6. Gearoid Cronin reports that Bowen has been “identified with the almost constitutionally English tradition of the comedy of manners and social satire” (144). “The Return,” “Summer Night,” and “Ivy” do contain a few satirical elements but are too dark to be called comedies of manners. Swift, the great satirist, was Anglo-Irish like Bowen, and like her, has been accused of misanthropy.

  7. The sources for Bowen's depiction of disillusionment and alienation include modernism, psychology, and impressionism. As has been noted by many critics, Bowen's dense, elliptical style recalls that of Henry James. Lassner, for example, contends that Bowen's ambiguous language and her view that the short story should be suggestive and impressionistic come from James (119). See John Bayley's study of the interconnections between writers of the short story such as Bowen, Joyce, James, Kipling, and Hardy. Her occasional use of the stream of consciousness technique has roots in modern psychology and echoes Joyce, Lawrence, and especially Virginia Woolf. Her impressionistic style not only comes from literary influences, but that of painting

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Bayley, John. The Short Story: Henry James to Elizabeth Bowen. Brighton: Harvester, 1988.

Bowen, Elizabeth. “Ivy Gripped the Steps.” The Collected Stories of Elizabeth Bowen. New York: Knopf, 1981. 686-711.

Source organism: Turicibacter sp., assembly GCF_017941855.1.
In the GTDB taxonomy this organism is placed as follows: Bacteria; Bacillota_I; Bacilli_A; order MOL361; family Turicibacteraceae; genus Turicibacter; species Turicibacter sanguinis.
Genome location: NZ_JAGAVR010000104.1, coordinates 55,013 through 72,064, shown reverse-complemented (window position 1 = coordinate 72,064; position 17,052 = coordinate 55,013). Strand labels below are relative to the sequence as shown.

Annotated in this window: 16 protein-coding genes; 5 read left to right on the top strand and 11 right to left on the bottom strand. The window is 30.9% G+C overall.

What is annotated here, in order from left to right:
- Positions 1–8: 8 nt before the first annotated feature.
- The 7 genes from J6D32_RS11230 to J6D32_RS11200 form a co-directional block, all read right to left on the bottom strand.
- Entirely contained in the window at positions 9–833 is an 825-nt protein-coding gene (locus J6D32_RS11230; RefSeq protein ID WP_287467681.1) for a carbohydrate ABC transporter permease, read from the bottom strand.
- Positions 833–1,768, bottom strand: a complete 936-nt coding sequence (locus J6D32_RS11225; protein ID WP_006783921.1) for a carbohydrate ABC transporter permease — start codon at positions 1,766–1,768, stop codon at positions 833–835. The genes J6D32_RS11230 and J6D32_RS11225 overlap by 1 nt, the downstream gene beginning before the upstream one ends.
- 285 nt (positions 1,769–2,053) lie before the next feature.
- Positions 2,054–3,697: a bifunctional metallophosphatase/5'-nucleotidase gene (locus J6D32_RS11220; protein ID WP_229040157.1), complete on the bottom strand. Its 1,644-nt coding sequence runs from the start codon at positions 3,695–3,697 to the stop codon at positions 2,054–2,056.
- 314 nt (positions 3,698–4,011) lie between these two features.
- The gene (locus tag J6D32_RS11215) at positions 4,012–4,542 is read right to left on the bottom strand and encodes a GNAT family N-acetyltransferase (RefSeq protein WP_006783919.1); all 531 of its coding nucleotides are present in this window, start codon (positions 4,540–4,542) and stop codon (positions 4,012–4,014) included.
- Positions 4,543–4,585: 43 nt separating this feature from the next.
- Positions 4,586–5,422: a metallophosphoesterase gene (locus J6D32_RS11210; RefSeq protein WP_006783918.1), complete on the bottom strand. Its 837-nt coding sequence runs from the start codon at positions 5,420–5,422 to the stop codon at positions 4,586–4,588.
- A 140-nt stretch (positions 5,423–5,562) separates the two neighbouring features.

———. “The Return.” 1923. The Collected Stories. 28-34.

———. “Summer Night,” 1941. O'Connor, Frank, ed. Classic Irish Short Stories. Oxford: Oxford UP, 1989. 297-335.

Cronin, Gearoid. “The Big House and the Irish Landscape in the Work of Elizabeth Bowen.” The Big House in Ireland. Ed. Jacqueline Genet. Savage MD: Barnes and Noble, 1991. 143-62.

Davenport, Gary T. “Elizabeth Bowen and the Big House.” Southern Humanities Review 8 (1974): 27-34.

Deleuze, Gilles and Guaitari, Felix. “What is a Minor Literature?” Kafka. Minneapolis: U of Minnesota P, 1986. 16-27.

Dowling, Colette. The Cinderella Complex. New York: Summit, 1981.

Dukes, Thomas. “The Unorthodox Plots of Elizabeth Bowen.” Studies in the Humanities 16.1 (1989): 10-23.

Gilligan, Carol. In a Different Voice. Cambridge: Harvard UP, 1982.

Halperin, John. “Elizabeth Bowen and Henry James.” Henry James Review 7.1 (1985): 45-7.

Hicks, Emily. Border Writing: The Multidimensional Text. Minneapolis: U of Minnesota P, 1991.